Your breast milk is totally unique to you and it will produce all the nutrients your baby needs for the first few months of their life. A healthy, balanced diet along with plenty of water will make sure your breast milk is nutritious and abundant, but it can also be affected by genetics, hormones, your baby’s needs and the environment. For example, the hotter the weather, the more water your breast milk will contain!
What does your breast milk contain?
Breast milk is made up of mostly water (87.5%), and then carbohydrates, fats, proteins and minerals.
The milk you produce at the beginning of your breastfeeding session is called foremilk. This is full of carbohydrates, protein, vitamins and fats. The fat content varies between women and even within and between feeds.
Towards the end of your breastfeeding session the milk, called hindmilk at this stage, is thicker and darker in colour. The darker colour is due to a higher percentage of energy and fat which allows babies to go longer between feeds.
What your breast milk can do for you and your baby
- Breast milk can help your baby sleep. Your hormones change throughout the day, affecting your breast milk, so in the evenings your milk will pass on sleep-inducing hormones to your baby.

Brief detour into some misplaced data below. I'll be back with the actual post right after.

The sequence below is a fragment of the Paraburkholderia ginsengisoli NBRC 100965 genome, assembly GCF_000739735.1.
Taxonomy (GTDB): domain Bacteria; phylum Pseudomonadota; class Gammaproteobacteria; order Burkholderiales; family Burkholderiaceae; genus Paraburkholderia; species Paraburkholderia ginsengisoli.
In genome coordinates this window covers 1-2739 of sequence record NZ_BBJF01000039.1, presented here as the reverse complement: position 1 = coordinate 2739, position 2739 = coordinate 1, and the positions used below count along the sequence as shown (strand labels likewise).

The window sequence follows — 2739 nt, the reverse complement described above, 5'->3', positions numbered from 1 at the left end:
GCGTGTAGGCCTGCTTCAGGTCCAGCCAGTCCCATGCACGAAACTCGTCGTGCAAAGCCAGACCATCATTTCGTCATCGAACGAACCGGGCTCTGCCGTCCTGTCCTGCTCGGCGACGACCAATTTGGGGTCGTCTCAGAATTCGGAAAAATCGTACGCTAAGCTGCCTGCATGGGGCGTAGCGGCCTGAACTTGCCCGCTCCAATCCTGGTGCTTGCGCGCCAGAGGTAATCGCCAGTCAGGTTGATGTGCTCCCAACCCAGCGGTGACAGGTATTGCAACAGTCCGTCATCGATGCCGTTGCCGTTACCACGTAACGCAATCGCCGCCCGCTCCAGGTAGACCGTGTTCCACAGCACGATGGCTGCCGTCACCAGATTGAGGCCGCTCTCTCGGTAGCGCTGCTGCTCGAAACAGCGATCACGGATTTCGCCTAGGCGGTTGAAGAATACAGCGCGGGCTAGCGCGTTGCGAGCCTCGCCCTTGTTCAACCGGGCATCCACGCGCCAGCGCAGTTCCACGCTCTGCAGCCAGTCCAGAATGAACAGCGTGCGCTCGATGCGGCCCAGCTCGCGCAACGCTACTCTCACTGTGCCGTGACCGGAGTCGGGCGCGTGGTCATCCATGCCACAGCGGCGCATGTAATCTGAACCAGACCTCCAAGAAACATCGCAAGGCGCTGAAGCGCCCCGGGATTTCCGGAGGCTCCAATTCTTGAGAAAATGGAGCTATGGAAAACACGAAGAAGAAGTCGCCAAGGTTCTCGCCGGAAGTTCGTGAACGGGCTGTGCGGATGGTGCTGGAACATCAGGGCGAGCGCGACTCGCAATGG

- Breast feeding increases your levels of oxytocin, supposedly increasing your feelings of love towards your baby.
- The germ-fighting antibodies in your breast milk increase your baby’s chance of having a healthier life in the future.
- What you eat during the time you are breast feeding can affect your baby’s taste buds. It is thought that this process, which we call taste imprinting, may help explain the continuation of cultural and ethnic food preferences.
- Breast milk differs for boys and girls. The milk produced for a baby boy contains 25% more calories than what would be made for a baby girl.
- Breast feeding can burn about 500 calories a day.
- The more milk your baby drinks the more your breasts will produce and vice versa.